EU creates record number of jobs

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EMPLOYMENT HAS risen in all the EU's member states for the first time this decade. The EU has created 1.8 million new jobs, an average increase of 2.9 per cent, in the past two years, according to a European Commission report on member states' employment policies due to be presented to next month's Helsinki summit.

The Commission praised the UK for its success in getting the long-term unemployed back to work in the report, which was discussed by employment ministers in Brussels yesterday. It recommended further measures to promote child care policies and reduce the gap between mens' and womens' pay.

Tessa Jowell, the UK's employment minister, welcomed the recommendations. She said the UK had enough jobs market flexibility to create routes out of poverty, with 700,000 more people in work since May 1997. Department for Employment and Education figures suggest the New Deal in particular has taken 155,500 young people into work, with youth unemployment down by 70 per cent.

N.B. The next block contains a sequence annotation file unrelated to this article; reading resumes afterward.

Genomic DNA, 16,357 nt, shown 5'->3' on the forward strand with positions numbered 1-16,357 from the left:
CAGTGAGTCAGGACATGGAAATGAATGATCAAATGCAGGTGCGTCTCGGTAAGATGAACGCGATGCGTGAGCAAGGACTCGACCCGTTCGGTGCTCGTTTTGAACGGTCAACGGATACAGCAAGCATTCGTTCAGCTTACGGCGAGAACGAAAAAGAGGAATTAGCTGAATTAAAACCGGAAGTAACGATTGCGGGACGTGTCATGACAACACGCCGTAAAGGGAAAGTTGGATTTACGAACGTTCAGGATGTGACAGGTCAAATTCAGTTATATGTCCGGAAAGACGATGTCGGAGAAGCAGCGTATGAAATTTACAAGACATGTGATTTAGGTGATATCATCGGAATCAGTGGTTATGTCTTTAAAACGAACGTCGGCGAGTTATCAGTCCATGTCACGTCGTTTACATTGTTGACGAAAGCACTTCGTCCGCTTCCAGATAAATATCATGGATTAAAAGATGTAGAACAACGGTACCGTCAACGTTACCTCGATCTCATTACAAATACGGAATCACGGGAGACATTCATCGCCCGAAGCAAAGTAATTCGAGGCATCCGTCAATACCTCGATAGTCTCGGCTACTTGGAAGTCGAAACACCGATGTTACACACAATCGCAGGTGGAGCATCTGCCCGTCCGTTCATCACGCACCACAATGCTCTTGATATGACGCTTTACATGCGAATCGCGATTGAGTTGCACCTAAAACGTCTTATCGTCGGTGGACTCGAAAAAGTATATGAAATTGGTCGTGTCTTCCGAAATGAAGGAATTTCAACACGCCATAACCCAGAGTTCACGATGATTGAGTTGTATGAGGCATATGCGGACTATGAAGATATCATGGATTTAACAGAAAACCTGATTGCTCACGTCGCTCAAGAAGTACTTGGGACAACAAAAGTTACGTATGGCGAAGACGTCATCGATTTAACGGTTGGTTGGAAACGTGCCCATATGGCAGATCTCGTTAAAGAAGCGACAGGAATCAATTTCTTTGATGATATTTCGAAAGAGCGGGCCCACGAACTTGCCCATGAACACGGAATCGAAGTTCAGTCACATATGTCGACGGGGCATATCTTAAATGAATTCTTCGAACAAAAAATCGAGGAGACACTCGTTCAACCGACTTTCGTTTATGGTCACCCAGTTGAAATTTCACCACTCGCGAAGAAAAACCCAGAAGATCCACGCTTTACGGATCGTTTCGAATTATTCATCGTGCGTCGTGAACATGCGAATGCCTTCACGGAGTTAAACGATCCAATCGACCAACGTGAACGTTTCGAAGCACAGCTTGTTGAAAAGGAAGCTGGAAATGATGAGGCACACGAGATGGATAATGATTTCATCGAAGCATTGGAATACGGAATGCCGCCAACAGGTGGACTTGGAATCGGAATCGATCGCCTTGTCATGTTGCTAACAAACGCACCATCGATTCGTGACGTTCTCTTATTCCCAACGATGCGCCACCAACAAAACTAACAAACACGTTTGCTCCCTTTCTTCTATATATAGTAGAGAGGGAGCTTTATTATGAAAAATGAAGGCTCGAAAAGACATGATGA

Additional flexibility had also boosted job prospects in other EU countries, she said. "We welcome this improvement, which reflects a move away from rigid and proscriptive employment regulation to employment guidelines based on flexibility, employability, entrepreneurship and equal opportunities."

Britain is pushing for a special European Council meeting in Lisbon in March to focus on entrepreneurship and new technology, as the next stage in the EU's jobs strategy.

New Deal, page 20